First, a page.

They share an uncommon obsession by the media. A frenzied hunger to pounce on any little slip or slight or indiscretion and fan the flames into tabloid gold. The result is that Paris and the Noles have become public pinatas that readers and viewers are encouraged to bash.
Clearly, neither is lily white-blameless. But in the ugly press tradition of knocking the famous from their pedestal, both perspective and proportion have been lost.
The proof is in those Gotcha! headlines. Like when a quarterback parks in a handicapped space because he's late to class. A wide receiver is discovered drunk asleep in a Mickey D's drive-thru lane. Or an unthinking backup player is arrested for shooting a BB gun at an abandoned building. Certainly not conduct we expect or condone from guys who wear Garnet & Gold. But there's a world of difference between goofball college kid stuff and malicious, pre-meditated, even downright evil acts.
And then there's the latest crime against humanity. Sure, Cameron Wade may not be Time Magazine Man of the Year material (and we agree with Tomahawk Nation that a double standard should exist for key players, which could make the heretofore underachieving Wade expendable). But missing a pre-trial conference -- reportedly because his public defender didn't get the word to him, and because he was taking a final exam -- doesn't make him a career criminal.
Here's a good test. Would any of the above indiscretions have merited even a mention on the back page of a major newspaper or on a cable network if they were committed by non-athlete students?
Yet the Wade affair was not only breaking news on ESPN.com, after three days it was still a headliner on the College Football page.
Meanwhile, players from other schools were making the police blotter, though not making national headlines. At least, certainly not the "Japs Bomb Pearl Harbor" coverage reserved for FSU.
How many of these recent stories did you catch on ESPN or other major sports sites?
Marquis Hannah, a Gator junior running back, was booked for alleged burglary of an occupied residence -- a second degree felony charge -- along with first degree misdemeanor battery. (Hannah's the fourth UF player arrested since November, not counting Torrey Davis, who was arrested shortly after leaving the team in March.)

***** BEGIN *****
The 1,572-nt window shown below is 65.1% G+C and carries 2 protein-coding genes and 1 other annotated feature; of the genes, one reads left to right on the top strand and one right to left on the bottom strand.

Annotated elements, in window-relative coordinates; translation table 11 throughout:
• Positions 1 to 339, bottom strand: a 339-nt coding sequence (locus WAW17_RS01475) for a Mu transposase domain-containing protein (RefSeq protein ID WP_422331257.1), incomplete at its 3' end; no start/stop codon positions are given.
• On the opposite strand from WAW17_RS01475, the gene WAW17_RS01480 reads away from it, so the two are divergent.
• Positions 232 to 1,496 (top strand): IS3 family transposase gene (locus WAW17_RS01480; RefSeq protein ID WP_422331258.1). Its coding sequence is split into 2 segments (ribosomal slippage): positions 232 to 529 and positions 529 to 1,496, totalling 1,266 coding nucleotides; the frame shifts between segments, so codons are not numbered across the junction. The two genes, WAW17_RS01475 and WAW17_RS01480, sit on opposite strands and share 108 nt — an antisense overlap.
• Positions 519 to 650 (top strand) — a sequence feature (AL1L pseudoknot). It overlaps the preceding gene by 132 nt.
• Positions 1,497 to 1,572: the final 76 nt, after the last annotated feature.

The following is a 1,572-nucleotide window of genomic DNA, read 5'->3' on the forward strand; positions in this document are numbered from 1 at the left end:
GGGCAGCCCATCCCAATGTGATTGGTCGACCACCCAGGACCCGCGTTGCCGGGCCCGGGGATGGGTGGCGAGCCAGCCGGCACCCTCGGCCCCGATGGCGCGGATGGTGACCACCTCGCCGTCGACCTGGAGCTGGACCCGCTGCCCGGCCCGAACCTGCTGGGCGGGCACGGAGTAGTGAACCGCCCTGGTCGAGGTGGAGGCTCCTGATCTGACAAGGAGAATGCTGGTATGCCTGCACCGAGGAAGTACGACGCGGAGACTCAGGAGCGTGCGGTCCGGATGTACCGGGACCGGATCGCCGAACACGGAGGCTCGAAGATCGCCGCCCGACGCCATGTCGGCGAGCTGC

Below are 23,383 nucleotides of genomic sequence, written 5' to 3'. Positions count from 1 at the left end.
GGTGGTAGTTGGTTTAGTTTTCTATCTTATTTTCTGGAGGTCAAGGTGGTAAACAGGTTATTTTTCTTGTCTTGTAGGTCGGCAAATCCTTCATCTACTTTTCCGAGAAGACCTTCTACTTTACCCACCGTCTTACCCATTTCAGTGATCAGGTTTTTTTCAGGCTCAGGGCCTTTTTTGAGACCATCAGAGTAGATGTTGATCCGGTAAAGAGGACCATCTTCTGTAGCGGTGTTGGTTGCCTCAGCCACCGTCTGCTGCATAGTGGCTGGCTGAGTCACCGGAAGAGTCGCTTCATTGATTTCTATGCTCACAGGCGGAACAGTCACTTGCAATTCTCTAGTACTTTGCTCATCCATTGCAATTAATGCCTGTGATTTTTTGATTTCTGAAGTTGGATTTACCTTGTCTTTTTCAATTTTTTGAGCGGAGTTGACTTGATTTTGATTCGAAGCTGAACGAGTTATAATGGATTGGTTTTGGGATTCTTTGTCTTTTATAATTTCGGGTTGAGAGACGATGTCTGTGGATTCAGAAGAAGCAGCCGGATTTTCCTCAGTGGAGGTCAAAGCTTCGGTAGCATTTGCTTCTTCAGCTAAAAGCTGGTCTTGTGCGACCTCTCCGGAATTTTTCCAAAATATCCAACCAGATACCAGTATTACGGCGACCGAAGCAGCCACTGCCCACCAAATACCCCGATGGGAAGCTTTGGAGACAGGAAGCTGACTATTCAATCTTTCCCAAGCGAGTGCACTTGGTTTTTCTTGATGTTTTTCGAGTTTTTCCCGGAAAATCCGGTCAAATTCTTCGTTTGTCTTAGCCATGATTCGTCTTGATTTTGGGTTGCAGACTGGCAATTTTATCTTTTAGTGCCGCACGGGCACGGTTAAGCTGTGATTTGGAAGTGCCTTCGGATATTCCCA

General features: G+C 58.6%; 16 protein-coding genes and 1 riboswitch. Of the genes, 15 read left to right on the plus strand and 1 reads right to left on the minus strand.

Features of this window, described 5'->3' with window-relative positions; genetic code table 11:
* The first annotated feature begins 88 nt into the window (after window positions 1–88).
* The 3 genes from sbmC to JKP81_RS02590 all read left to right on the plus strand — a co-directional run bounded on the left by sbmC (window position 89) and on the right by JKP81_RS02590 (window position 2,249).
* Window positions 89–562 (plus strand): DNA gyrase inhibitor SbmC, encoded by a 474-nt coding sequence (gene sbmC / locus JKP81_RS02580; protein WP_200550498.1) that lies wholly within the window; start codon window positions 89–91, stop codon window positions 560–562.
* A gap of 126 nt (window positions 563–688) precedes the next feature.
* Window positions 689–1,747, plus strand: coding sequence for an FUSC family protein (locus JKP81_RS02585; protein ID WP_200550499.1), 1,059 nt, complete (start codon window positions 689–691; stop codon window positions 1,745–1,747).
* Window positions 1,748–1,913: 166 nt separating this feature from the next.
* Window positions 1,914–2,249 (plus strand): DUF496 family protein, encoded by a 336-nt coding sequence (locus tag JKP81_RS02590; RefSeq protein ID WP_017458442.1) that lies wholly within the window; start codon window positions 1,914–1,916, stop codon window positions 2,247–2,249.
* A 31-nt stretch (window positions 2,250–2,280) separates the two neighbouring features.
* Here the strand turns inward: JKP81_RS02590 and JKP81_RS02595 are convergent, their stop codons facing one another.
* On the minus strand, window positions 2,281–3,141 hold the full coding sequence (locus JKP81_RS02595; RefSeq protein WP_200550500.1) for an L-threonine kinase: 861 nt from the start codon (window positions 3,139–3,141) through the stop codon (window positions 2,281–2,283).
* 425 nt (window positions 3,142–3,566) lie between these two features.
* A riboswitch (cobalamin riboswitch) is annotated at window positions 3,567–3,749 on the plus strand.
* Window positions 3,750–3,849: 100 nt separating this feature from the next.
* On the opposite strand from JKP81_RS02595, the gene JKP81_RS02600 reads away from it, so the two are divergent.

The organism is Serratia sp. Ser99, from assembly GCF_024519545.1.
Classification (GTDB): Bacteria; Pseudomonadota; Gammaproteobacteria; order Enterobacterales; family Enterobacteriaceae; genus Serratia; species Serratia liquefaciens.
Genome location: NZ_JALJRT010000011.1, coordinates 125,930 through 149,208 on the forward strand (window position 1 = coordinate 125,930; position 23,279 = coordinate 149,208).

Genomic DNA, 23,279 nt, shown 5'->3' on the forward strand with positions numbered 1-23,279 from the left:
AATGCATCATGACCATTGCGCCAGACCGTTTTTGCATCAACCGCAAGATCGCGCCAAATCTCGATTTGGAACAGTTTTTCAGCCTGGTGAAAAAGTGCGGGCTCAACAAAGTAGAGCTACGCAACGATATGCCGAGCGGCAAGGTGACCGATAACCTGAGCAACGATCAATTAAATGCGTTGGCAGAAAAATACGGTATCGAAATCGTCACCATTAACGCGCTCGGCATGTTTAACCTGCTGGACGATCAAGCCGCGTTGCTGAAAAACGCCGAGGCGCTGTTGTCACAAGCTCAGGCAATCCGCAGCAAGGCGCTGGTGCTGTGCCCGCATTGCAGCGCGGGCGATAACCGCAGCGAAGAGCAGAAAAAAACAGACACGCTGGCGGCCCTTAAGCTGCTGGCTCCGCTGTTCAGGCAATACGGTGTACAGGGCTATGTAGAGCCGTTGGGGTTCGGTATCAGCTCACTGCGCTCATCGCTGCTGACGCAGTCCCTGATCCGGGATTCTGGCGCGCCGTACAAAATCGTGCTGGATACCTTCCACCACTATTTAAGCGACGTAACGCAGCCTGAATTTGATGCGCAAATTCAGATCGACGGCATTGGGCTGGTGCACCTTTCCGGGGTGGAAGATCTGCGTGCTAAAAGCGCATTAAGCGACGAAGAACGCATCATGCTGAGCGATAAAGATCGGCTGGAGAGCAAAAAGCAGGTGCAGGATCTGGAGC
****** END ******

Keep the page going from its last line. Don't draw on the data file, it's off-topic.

Three Iowa football players were arrested for drunkeness -- two of them so blitzed they assualted a cop. One of the arrested was none other than the son of head coach Kirk Ferentz. (That brings the number of Iowa players arrested since April 2007 to 24.)
Nevada point guard Armon Johnson was arrested for carrying a gun on campus after he confronted two football players following an earlier altercation at an off-campus party.
Going back a little further: As of July of last year, 46 Penn State football players had been charged with a combined 163 counts resulting in 27 pleading guilty to 45 crimes.
By early Aug. 2008, Georgia already had eight players arrested during the year. Included were a DUI charge, reckless-driving, assault and a player who destroyed property at an Athens hospital.
In June of 2008 Alabama player Jimmy Johns was arrested for openly selling cocaine on and around campus. USA TODAY reported that "Alabama players have been involved in a series of arrests and off-the-field suspensions, with Saban acknowledging the need for better discipline and judgment."
And that's just a short list. Yet even many FSU fans still buy the idea that their school is the dysfunctional poster boy of college football.
Is perception the reality? If so, look for strong medicine to be administered. It may come from T.K., who will be left with no other recourse but to mandate a zero-tolerance policy. Or it may be Jimbo, who cracks the whip when he's in full control.
Wherever it starts, it'll need to be harsh and unforgiving to change the "out of control" image that the public perceives. Second chances may be rare. And key players could be banished; though their infractions may be petty, they'll pay the price for the overcorrection FSU will make as it attempts to change public perceptions.
The upside, if it's part of a calculated PR strategy, will be a media buzz that "Florida State is cleaning up its act."
And the downside? Bobby Bowden's fatherly act of salvaging young men who mess up. We'll never know how many players over the years were set on the right path thanks to a second chance. Just like we'll never know how many in the future will get bounced -- missing out on a life-changing lesson -- because there's no room for leniency.
And that will be more than just a loss for the football program. It will be a loss for society, as well.